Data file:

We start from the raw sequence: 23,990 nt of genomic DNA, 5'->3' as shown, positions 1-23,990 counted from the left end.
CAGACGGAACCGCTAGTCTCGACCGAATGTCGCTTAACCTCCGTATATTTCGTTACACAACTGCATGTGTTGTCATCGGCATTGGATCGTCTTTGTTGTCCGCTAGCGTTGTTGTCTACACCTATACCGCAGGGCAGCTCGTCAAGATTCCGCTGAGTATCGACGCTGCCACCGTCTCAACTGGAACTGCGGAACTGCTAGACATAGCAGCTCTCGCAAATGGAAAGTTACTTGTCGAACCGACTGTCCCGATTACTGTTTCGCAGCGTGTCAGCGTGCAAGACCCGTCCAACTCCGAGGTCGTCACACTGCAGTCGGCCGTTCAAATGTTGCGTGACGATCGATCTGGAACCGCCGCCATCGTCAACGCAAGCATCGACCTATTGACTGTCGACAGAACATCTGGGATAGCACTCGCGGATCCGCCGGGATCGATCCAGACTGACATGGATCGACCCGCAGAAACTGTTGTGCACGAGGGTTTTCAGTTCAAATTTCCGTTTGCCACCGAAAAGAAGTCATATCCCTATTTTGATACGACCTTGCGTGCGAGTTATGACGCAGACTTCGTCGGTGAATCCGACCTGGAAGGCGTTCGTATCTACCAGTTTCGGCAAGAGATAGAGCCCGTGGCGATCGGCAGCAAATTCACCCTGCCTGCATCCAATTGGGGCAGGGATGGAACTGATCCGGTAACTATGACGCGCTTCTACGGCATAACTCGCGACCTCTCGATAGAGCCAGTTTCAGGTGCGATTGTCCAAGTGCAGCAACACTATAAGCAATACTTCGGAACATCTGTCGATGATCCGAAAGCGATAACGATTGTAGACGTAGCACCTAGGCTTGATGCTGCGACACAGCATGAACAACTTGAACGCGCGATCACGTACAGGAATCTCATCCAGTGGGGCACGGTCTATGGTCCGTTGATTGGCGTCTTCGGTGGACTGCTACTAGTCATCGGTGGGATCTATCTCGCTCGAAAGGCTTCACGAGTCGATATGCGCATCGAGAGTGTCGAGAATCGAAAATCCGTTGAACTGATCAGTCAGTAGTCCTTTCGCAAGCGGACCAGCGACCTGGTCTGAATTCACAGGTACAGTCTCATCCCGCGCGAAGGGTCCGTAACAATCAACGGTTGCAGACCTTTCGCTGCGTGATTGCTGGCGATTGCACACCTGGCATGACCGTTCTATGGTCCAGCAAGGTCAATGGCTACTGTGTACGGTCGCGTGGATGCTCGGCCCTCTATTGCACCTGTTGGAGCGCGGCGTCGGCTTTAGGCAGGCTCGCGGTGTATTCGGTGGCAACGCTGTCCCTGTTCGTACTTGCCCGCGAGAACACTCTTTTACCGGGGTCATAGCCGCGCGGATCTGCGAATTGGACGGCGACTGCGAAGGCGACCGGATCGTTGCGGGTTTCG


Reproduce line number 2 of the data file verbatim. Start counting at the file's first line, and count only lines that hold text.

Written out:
CAGACGGAACCGCTAGTCTCGACCGAATGTCGCTTAACCTCCGTATATTTCGTTACACAACTGCATGTGTTGTCATCGGCATTGGATCGTCTTTGTTGTCCGCTAGCGTTGTTGTCTACACCTATACCGCAGGGCAGCTCGTCAAGATTCCGCTGAGTATCGACGCTGCCACCGTCTCAACTGGAACTGCGGAACTGCTAGACATAGCAGCTCTCGCAAATGGAAAGTTACTTGTCGAACCGACTGTCCCGATTACTGTTTCGCAGCGTGTCAGCGTGCAAGACCCGTCCAACTCCGAGGTCGTCACACTGCAGTCGGCCGTTCAAATGTTGCGTGACGATCGATCTGGAACCGCCGCCATCGTCAACGCAAGCATCGACCTATTGACTGTCGACAGAACATCTGGGATAGCACTCGCGGATCCGCCGGGATCGATCCAGACTGACATGGATCGACCCGCAGAAACTGTTGTGCACGAGGGTTTTCAGTTCAAATTTCCGTTTGCCACCGAAAAGAAGTCATATCCCTATTTTGATACGACCTTGCGTGCGAGTTATGACGCAGACTTCGTCGGTGAATCCGACCTGGAAGGCGTTCGTATCTACCAGTTTCGGCAAGAGATAGAGCCCGTGGCGATCGGCAGCAAATTCACCCTGCCTGCATCCAATTGGGGCAGGGATGGAACTGATCCGGTAACTATGACGCGCTTCTACGGCATAACTCGCGACCTCTCGATAGAGCCAGTTTCAGGTGCGATTGTCCAAGTGCAGCAACACTATAAGCAATACTTCGGAACATCTGTCGATGATCCGAAAGCGATAACGATTGTAGACGTAGCACCTAGGCTTGATGCTGCGACACAGCATGAACAACTTGAACGCGCGATCACGTACAGGAATCTCATCCAGTGGGGCACGGTCTATGGTCCGTTGATTGGCGTCTTCGGTGGACTGCTACTAGTCATCGGTGGGATCTATCTCGCTCGAAAGGCTTCACGAGTCGATATGCGCATCGAGAGTGTCGAGAATCGAAAATCCGTTGAACTGATCAGTCAGTAGTCCTTTCGCAAGCGGACCAGCGACCTGGTCTGAATTCACAGGTACAGTCTCATCCCGCGCGAAGGGTCCGTAACAATCAACGGTTGCAGACCTTTCGCTGCGTGATTGCTGGCGATTGCACACCTGGCATGACCGTTCTATGGTCCAGCAAGGTCAATGGCTACTGTGTACGGTCGCGTGGATGCTCGGCCCTCTATTGCACCTGTTGGAGCGCGGCGTCGGCTTTAGGCAGGCTCGCGGTGTATTCGGTGGCAACGCTGTCCCTGTTCGTACTTGCCCGCGAGAACACTCTTTTACCGGGGTCATAGCCGCGCGGATCTGCGAATTGGACGGCGACTGCGAAGGCGACCGGATCGTTGCGGGTTTCG